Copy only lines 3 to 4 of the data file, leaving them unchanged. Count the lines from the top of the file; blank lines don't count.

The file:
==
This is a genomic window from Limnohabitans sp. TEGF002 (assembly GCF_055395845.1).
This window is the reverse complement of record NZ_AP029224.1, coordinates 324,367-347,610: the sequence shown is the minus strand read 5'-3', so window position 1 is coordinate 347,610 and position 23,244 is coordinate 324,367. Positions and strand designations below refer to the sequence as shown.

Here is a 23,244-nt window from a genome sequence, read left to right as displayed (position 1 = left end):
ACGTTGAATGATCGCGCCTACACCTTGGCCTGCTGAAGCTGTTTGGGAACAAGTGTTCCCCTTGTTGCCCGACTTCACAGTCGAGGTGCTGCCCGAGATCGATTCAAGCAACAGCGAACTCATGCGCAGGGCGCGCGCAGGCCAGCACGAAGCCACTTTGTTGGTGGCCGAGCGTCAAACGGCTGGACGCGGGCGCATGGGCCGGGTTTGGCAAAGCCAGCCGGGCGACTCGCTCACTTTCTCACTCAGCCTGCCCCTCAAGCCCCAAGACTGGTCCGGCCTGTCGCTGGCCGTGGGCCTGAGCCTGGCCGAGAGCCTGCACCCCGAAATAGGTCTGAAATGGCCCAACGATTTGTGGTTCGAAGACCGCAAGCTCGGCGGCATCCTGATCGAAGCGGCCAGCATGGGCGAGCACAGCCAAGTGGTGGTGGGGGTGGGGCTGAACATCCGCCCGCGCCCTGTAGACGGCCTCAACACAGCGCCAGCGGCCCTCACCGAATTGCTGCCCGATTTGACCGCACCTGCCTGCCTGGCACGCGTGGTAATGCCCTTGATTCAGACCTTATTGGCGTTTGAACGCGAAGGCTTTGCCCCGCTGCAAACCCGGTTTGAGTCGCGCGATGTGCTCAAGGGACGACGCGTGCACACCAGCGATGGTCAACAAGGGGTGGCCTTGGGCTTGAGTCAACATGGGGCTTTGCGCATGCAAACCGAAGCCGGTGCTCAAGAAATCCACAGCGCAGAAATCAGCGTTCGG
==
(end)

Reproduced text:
Here is a 23,244-nt window from a genome sequence, read left to right as displayed (position 1 = left end):
ACGTTGAATGATCGCGCCTACACCTTGGCCTGCTGAAGCTGTTTGGGAACAAGTGTTCCCCTTGTTGCCCGACTTCACAGTCGAGGTGCTGCCCGAGATCGATTCAAGCAACAGCGAACTCATGCGCAGGGCGCGCGCAGGCCAGCACGAAGCCACTTTGTTGGTGGCCGAGCGTCAAACGGCTGGACGCGGGCGCATGGGCCGGGTTTGGCAAAGCCAGCCGGGCGACTCGCTCACTTTCTCACTCAGCCTGCCCCTCAAGCCCCAAGACTGGTCCGGCCTGTCGCTGGCCGTGGGCCTGAGCCTGGCCGAGAGCCTGCACCCCGAAATAGGTCTGAAATGGCCCAACGATTTGTGGTTCGAAGACCGCAAGCTCGGCGGCATCCTGATCGAAGCGGCCAGCATGGGCGAGCACAGCCAAGTGGTGGTGGGGGTGGGGCTGAACATCCGCCCGCGCCCTGTAGACGGCCTCAACACAGCGCCAGCGGCCCTCACCGAATTGCTGCCCGATTTGACCGCACCTGCCTGCCTGGCACGCGTGGTAATGCCCTTGATTCAGACCTTATTGGCGTTTGAACGCGAAGGCTTTGCCCCGCTGCAAACCCGGTTTGAGTCGCGCGATGTGCTCAAGGGACGACGCGTGCACACCAGCGATGGTCAACAAGGGGTGGCCTTGGGCTTGAGTCAACATGGGGCTTTGCGCATGCAAACCGAAGCCGGTGCTCAAGAAATCCACAGCGCAGAAATCAGCGTTCGG